So the consultation of the public by the Boards of Appeal has ended today. It will be interesting to see the results and the impact, if any, they will have on the final wording of Art. 15a EPC. In the meantime, please enjoy these remarkable oral proceedings before the Committee of Labour and Social Matters of the German Bundestag (in German only, but I’m sure you will catch the drift).
A colleague of mine told me that this reminded him of one of his recent “oral” proceedings in the EPO. But never mind.
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Thanks to Mr Bausch for an entertaining video sequence!
I invite also readers to have a look at the position paper of epi on the proposed Art 15aRPBA.
Everything which is technically feasible (even with the inevitable problems, see above) should not to be pushed through, and certainly not the way it is done presently at the EPO and at its BA.
I find it immensely depressing that the reactions to the EPO’s proposals from different quarters are so predictable. For example, those private practice attorneys remote from Munich are enthusiastically in favour of the proposed amendment to the RPBA, whereas those working in or close to Munich are uniformly opposed. This geographic alignment is, of course, no accident, as it precisely matches the commercial interests of those parties.
Of course, the EPO is not immune to being swayed by commercial matters. If substantial reductions in overheads can be achieved by switching permanently to VICOs by default, then this would perfectly align with the current management’s drive to avoid a predicted (though hotly disputed) “black hole” in the EPO’s future finances. Similarly, if the municipal authorities in Munich had a say in the matter, then they would no doubt be strongly opposed … I mean, the almost complete elimination of in-person oral proceedings at the EPO is bound to have a negative effect upon the income that the city’s businesses derive from those visiting in order to attend such proceedings.
The reason that this is all so depressing is that what tends to get lost in all of the commercially-motivated arguments and counter-arguments is attention to the underlying legal principles. Those essentially arguing that this is all a fuss about nothing are therefore missing the entire point.
I can agree that how OPs are conducted before the EPO is not a matter of life and death, and that it is potentially acceptable for the standards for such a civil law “trial” to be different to those for a criminal trial. I can also agree that the OPTION to use VICOs before the Boards is a welcome development, and is indeed something that representatives have for years been arguing ought to be possible. Personally, as much as I enjoy visiting Munich, I am delighted to have a more eco-friendly (and less costly) option for participating in OPs. A reduction of the in-built advantages for attorney firms located in or around Munich is also, I believe, a welcome development.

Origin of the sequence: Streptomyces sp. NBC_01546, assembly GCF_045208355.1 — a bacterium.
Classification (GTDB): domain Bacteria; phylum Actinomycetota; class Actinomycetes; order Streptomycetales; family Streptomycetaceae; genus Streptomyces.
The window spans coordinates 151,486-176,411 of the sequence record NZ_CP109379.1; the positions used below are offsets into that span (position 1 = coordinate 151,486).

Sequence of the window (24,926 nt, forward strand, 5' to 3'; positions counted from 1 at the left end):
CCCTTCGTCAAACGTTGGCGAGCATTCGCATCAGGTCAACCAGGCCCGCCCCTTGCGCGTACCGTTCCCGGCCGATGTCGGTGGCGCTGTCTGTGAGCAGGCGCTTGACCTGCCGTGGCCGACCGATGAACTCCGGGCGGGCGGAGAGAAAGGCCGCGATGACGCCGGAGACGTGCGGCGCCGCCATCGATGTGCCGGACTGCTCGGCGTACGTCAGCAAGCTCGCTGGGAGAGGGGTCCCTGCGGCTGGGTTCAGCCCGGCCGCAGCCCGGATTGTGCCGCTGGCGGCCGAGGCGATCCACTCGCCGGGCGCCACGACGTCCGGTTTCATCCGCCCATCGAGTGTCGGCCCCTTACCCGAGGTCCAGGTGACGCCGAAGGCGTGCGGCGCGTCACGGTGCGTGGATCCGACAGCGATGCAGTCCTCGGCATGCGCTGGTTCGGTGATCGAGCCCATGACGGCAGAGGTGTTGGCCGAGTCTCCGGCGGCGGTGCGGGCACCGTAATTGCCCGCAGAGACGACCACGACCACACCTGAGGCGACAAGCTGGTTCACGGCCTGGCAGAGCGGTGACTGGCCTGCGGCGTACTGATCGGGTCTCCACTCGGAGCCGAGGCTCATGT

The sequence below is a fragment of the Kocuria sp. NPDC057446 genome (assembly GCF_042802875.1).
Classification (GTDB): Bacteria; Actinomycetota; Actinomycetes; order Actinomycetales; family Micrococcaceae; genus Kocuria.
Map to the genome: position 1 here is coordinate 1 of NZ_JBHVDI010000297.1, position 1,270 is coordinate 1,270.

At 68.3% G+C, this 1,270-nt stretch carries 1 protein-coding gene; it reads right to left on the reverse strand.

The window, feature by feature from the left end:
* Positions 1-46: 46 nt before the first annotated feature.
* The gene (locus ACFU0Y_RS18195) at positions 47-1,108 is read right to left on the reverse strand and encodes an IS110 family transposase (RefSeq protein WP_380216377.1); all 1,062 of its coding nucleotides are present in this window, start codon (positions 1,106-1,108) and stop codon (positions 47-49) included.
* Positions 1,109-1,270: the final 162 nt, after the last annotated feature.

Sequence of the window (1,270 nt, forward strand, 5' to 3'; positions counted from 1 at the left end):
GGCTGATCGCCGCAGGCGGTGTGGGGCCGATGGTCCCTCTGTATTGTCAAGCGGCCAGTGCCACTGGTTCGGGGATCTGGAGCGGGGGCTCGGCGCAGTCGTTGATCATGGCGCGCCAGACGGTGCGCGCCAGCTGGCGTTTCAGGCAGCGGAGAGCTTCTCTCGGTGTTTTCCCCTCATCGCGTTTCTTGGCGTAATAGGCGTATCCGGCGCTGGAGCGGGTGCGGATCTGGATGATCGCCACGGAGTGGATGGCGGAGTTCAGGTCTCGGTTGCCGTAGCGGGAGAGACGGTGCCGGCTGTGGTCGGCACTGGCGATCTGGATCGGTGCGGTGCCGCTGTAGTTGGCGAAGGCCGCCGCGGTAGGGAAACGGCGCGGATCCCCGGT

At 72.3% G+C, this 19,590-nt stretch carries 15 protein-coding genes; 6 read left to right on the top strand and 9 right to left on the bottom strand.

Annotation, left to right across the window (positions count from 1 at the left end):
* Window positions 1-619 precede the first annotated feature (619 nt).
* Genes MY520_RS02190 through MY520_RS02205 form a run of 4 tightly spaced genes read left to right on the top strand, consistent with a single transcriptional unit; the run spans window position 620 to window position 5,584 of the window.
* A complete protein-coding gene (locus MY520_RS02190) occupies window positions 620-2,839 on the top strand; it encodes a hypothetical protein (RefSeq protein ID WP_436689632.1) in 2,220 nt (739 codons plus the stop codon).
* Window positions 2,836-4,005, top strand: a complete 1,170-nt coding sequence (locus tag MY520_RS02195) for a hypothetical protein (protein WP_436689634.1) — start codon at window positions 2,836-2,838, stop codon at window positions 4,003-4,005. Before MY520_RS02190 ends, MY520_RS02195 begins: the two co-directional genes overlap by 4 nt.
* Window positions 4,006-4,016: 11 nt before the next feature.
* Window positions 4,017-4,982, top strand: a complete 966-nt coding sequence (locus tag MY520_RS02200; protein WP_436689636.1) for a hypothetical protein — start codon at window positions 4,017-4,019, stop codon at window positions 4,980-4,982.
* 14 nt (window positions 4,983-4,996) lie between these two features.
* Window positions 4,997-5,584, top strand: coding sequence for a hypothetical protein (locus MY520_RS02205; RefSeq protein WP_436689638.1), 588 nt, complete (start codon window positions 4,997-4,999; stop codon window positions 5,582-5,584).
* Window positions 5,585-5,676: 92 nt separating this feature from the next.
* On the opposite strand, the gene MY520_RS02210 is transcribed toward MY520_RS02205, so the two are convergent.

HOWEVER, advantages for “court-proximate” firms are an inherent and unavoidable consequence of selecting a particular location for any court that conducts in-person proceedings. The same is true for the financial and environmental costs associated with travel to such a court.
It goes without saying that we should look for ways to avoid (or at least mitigate) such problems associated with courts that conduct in-person proceedings. However, in order to avoid infringing the right to a fair trial (which is a right that also applies to civil proceedings), it is essential to identify a robust legal basis for any proposed solution. It is on this point that the proposed amendment to the RPBA fails spectacularly.
Whilst it is true that Article 116 EPC does not explicitly preclude OPs being conducted by VICOs, this does NOT provide a legal basis for making VICOs mandatory (ie imposing them against the wishes of parties to the proceedings). If it were otherwise, then making TELEconference proceedings mandatory would also be an option open to the EPO … as this would meet the requirement for “oral” proceedings.
Thus, what is really at stake here is the interpretation of the EPC, and who has the power to change that interpretation. That, for commercial reasons, some parties are in favour of the proposed change is perfectly understandable. However, what is not understandable is an inattention to the lack of legal basis for the proposed changes, and an indifference to the dangers of establishing another precedent for the EPO’s use of subordinate rules (or even a mere decision of the President of the EPO) to overturn interpretations of Articles of the EPC established in the case law of the Boards of Appeal.